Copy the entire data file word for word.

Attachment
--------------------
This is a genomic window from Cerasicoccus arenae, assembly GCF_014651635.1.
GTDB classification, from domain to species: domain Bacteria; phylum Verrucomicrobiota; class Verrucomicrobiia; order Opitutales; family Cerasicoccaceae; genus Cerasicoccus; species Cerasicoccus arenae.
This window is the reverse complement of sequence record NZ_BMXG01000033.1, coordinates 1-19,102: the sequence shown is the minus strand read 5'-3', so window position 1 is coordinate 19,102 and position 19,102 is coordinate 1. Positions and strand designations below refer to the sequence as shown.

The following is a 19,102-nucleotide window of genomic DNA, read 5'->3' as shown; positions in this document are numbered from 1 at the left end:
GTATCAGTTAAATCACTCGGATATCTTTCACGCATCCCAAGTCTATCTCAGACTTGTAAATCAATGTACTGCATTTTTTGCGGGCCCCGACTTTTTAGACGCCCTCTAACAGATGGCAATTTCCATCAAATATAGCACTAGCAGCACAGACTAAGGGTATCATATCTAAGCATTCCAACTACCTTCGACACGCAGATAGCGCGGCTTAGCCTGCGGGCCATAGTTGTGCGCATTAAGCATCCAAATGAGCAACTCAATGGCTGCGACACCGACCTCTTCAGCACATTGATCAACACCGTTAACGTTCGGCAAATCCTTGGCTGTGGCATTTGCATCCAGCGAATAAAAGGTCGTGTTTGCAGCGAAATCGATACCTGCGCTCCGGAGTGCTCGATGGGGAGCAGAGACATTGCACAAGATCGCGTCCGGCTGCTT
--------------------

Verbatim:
This is a genomic window from Cerasicoccus arenae, assembly GCF_014651635.1.
GTDB classification, from domain to species: domain Bacteria; phylum Verrucomicrobiota; class Verrucomicrobiia; order Opitutales; family Cerasicoccaceae; genus Cerasicoccus; species Cerasicoccus arenae.
This window is the reverse complement of sequence record NZ_BMXG01000033.1, coordinates 1-19,102: the sequence shown is the minus strand read 5'-3', so window position 1 is coordinate 19,102 and position 19,102 is coordinate 1. Positions and strand designations below refer to the sequence as shown.

The following is a 19,102-nucleotide window of genomic DNA, read 5'->3' as shown; positions in this document are numbered from 1 at the left end:
GTATCAGTTAAATCACTCGGATATCTTTCACGCATCCCAAGTCTATCTCAGACTTGTAAATCAATGTACTGCATTTTTTGCGGGCCCCGACTTTTTAGACGCCCTCTAACAGATGGCAATTTCCATCAAATATAGCACTAGCAGCACAGACTAAGGGTATCATATCTAAGCATTCCAACTACCTTCGACACGCAGATAGCGCGGCTTAGCCTGCGGGCCATAGTTGTGCGCATTAAGCATCCAAATGAGCAACTCAATGGCTGCGACACCGACCTCTTCAGCACATTGATCAACACCGTTAACGTTCGGCAAATCCTTGGCTGTGGCATTTGCATCCAGCGAATAAAAGGTCGTGTTTGCAGCGAAATCGATACCTGCGCTCCGGAGTGCTCGATGGGGAGCAGAGACATTGCACAAGATCGCGTCCGGCTGCTT